Order your copy today and check out the touring schedule here. Congrats, Chris!

 

 

Former WITS Writers Read at Blaffer Art Museum Innovation Series

Posted February 10, 2015 & filed under Event, Fiction, News, Poem, WITS People.

Don’t miss former WITS writers Lacy, Nancy, Jameelah, and David at the upcoming Blaffer Art Museum Innovation Series event on Feb. 17, 4 p.m.
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Here is information about this special series from the Blaffer website:

In both the arts and the sciences, if we do our jobs well, it never leads to a final answer — always to more questions.” — Janet Biggs

The Blaffer Art Museum Innovation Series is the most ambitious lineup of public programs the museum has ever organized around a single exhibition. Janet Biggs: Echo of the Unknown features works inspired by the artist’s memories of the effects of Alzheimer’s on family members. Combining video, sound and objects, this multidimensional exhibition draws on heroic stories of public figures coping with the disease and research conducted with neurologists and geoscientists to raise fundamental questions about how we become—and lose our sense of—who we are.

Designed to amplify the exhibition’s role as a catalyst for cross-disciplinary learning, the series’ lectures, presentations, gallery talks and interactive programs will highlight collaborations across the UH community and beyond.

Please attend “Memory & Identity: Five Writers Talk about the Difficult & Dynamic Relationship Between the Two” with Peter Turchi, author of A Muse & A MazeLacy M. Johnson, author of The Other SideNancy Pearson, author of Two Minutes of LightJameelah Lang, Ph.D candidate, UH Creative Writing Program; & David Stuart MacLean, author of The Answer to the Riddle is Me: A Memoir of Amnesia.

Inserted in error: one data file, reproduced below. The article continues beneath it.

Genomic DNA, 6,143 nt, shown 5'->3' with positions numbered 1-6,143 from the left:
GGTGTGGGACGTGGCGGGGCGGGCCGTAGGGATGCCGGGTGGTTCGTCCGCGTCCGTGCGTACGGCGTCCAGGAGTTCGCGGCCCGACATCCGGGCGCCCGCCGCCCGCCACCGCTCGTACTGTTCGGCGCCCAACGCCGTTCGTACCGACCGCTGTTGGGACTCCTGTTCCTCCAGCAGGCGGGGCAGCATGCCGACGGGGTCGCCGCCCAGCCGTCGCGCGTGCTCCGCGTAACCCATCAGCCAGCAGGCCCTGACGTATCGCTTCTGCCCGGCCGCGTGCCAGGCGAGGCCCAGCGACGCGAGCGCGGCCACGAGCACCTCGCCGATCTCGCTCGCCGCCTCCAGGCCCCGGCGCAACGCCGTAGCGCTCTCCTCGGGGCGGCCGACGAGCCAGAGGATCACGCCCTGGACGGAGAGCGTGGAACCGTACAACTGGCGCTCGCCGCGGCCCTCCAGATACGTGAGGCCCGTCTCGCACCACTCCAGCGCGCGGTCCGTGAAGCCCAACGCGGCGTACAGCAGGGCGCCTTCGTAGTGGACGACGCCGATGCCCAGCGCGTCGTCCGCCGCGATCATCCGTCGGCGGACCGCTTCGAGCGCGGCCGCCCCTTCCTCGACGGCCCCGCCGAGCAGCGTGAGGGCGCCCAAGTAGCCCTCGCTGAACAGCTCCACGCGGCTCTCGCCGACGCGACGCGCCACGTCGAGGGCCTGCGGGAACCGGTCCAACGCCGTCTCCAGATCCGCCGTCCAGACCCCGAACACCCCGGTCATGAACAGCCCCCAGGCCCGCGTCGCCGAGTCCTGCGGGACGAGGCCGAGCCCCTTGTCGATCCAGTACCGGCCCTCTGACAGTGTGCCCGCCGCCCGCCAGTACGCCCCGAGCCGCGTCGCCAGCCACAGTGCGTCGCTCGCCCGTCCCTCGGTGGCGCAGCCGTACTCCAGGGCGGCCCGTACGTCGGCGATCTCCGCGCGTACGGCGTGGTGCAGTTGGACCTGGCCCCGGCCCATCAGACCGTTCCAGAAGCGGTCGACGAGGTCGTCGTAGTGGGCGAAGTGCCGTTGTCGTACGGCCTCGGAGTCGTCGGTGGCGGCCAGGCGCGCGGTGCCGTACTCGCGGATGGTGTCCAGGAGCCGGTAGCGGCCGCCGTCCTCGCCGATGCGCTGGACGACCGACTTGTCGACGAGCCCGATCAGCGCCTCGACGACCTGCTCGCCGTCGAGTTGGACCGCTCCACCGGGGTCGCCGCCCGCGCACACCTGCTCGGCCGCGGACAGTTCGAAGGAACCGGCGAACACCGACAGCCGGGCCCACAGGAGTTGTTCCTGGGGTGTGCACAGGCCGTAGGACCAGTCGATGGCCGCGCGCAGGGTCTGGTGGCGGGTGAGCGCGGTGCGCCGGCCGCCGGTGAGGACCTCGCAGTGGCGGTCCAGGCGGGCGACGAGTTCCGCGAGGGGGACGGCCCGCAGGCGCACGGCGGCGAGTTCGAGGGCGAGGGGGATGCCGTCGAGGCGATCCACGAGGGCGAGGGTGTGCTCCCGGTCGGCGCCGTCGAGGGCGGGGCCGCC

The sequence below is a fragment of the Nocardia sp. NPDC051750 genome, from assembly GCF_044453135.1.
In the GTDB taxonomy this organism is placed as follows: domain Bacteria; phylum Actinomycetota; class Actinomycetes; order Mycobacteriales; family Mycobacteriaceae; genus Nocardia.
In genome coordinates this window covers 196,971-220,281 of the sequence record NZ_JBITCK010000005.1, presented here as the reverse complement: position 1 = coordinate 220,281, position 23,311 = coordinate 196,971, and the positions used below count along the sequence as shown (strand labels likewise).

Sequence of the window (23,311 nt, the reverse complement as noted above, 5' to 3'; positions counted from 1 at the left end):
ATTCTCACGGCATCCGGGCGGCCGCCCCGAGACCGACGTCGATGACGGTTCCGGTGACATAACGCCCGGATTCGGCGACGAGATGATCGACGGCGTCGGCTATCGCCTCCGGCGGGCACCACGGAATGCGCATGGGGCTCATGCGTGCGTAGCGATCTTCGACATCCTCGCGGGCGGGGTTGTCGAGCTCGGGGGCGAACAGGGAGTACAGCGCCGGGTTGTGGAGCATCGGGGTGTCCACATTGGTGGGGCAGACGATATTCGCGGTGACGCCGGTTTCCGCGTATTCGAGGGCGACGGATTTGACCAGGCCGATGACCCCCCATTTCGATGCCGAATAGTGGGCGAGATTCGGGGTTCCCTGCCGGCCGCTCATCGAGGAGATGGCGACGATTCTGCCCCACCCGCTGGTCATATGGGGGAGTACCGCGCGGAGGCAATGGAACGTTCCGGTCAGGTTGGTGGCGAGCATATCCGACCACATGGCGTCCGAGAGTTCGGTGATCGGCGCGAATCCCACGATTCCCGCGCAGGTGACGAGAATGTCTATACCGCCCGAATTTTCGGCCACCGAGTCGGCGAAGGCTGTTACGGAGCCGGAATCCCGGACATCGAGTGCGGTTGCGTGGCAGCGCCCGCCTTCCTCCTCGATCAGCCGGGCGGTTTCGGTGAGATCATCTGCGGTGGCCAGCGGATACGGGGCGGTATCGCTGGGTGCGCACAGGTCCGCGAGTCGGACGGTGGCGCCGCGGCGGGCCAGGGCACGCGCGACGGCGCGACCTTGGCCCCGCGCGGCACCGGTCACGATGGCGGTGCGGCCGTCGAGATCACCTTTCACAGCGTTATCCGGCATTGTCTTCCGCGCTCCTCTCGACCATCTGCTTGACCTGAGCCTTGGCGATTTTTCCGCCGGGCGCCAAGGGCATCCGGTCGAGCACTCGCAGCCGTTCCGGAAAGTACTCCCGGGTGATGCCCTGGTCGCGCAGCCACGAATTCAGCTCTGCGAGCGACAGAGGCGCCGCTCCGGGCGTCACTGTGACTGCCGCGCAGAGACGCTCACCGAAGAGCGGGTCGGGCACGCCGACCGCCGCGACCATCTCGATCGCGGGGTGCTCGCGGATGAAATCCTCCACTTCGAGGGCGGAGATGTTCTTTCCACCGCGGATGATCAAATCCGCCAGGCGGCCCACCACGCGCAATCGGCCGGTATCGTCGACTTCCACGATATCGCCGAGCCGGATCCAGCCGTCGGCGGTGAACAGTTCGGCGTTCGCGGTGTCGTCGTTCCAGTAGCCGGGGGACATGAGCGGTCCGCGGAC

It’s National Novel Writing Month 2014

Posted November 20, 2014 & filed under Contest, Event, Fiction.

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It’s NaNoWriMo — National Novel Writing Month — and this year nearly 400,000 people will try their hand at writing a 50,000 word story. The project has had striking success in recent years:

Over 250 NaNoWriMo novels have been traditionally published. They include Sara Gruen’s Water for Elephants, Erin Morgenstern’s The Night Circus, Hugh Howey’s Wool, Rainbow Rowell’s Fangirl, Jason Hough’s The Darwin Elevator, and Marissa Meyer’s Cinder.See a full list of our published authors.

There’s also a special kids version of the program that is modified for young authors.

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Don’t Give Up

Posted September 17, 2014 & filed under Fiction, Student Writing.

Yesterday I went skateboarding with my family at the skate park near my house. Seattle’s boyfriend Duvall also came along. When we arrived there, it took about twenty minutes just to get our skateboards out and our wrist guards on. I love my skateboard. It is so cool. It has a skull and fire on the underside. I walked into the park. In front of me was basically a giant hole filled with cement skateboarding ramps. I tried to go down the biggest ramp. BAM. I fell. My butt was probably bruised, and I felt like quitting.